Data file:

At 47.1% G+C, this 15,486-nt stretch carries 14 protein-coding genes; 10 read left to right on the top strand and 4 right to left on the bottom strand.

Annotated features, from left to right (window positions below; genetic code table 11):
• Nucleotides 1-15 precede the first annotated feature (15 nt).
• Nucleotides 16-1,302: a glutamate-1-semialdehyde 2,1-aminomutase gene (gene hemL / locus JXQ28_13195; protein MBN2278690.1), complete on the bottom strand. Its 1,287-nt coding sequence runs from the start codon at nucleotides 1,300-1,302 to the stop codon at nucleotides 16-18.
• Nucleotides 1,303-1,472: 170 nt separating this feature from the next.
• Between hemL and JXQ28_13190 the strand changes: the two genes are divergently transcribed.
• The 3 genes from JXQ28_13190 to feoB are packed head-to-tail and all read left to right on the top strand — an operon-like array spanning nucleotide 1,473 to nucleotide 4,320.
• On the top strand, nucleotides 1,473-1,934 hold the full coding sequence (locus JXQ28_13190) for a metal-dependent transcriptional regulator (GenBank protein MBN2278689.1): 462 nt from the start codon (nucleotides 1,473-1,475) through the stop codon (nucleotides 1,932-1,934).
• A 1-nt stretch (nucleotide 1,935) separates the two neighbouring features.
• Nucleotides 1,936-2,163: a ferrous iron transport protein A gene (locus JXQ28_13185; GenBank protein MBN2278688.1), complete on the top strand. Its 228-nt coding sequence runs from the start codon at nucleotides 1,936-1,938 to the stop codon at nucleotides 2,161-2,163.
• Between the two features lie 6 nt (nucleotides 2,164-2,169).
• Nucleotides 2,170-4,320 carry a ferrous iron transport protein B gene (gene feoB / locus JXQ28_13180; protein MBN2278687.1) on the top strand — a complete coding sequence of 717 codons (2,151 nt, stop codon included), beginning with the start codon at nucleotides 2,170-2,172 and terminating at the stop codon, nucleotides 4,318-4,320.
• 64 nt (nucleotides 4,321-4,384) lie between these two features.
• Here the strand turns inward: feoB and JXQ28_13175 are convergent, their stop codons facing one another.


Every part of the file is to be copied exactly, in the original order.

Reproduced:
At 47.1% G+C, this 15,486-nt stretch carries 14 protein-coding genes; 10 read left to right on the top strand and 4 right to left on the bottom strand.

Annotated features, from left to right (window positions below; genetic code table 11):
• Nucleotides 1-15 precede the first annotated feature (15 nt).
• Nucleotides 16-1,302: a glutamate-1-semialdehyde 2,1-aminomutase gene (gene hemL / locus JXQ28_13195; protein MBN2278690.1), complete on the bottom strand. Its 1,287-nt coding sequence runs from the start codon at nucleotides 1,300-1,302 to the stop codon at nucleotides 16-18.
• Nucleotides 1,303-1,472: 170 nt separating this feature from the next.
• Between hemL and JXQ28_13190 the strand changes: the two genes are divergently transcribed.
• The 3 genes from JXQ28_13190 to feoB are packed head-to-tail and all read left to right on the top strand — an operon-like array spanning nucleotide 1,473 to nucleotide 4,320.
• On the top strand, nucleotides 1,473-1,934 hold the full coding sequence (locus JXQ28_13190) for a metal-dependent transcriptional regulator (GenBank protein MBN2278689.1): 462 nt from the start codon (nucleotides 1,473-1,475) through the stop codon (nucleotides 1,932-1,934).
• A 1-nt stretch (nucleotide 1,935) separates the two neighbouring features.
• Nucleotides 1,936-2,163: a ferrous iron transport protein A gene (locus JXQ28_13185; GenBank protein MBN2278688.1), complete on the top strand. Its 228-nt coding sequence runs from the start codon at nucleotides 1,936-1,938 to the stop codon at nucleotides 2,161-2,163.
• Between the two features lie 6 nt (nucleotides 2,164-2,169).
• Nucleotides 2,170-4,320 carry a ferrous iron transport protein B gene (gene feoB / locus JXQ28_13180; protein MBN2278687.1) on the top strand — a complete coding sequence of 717 codons (2,151 nt, stop codon included), beginning with the start codon at nucleotides 2,170-2,172 and terminating at the stop codon, nucleotides 4,318-4,320.
• 64 nt (nucleotides 4,321-4,384) lie between these two features.
• Here the strand turns inward: feoB and JXQ28_13175 are convergent, their stop codons facing one another.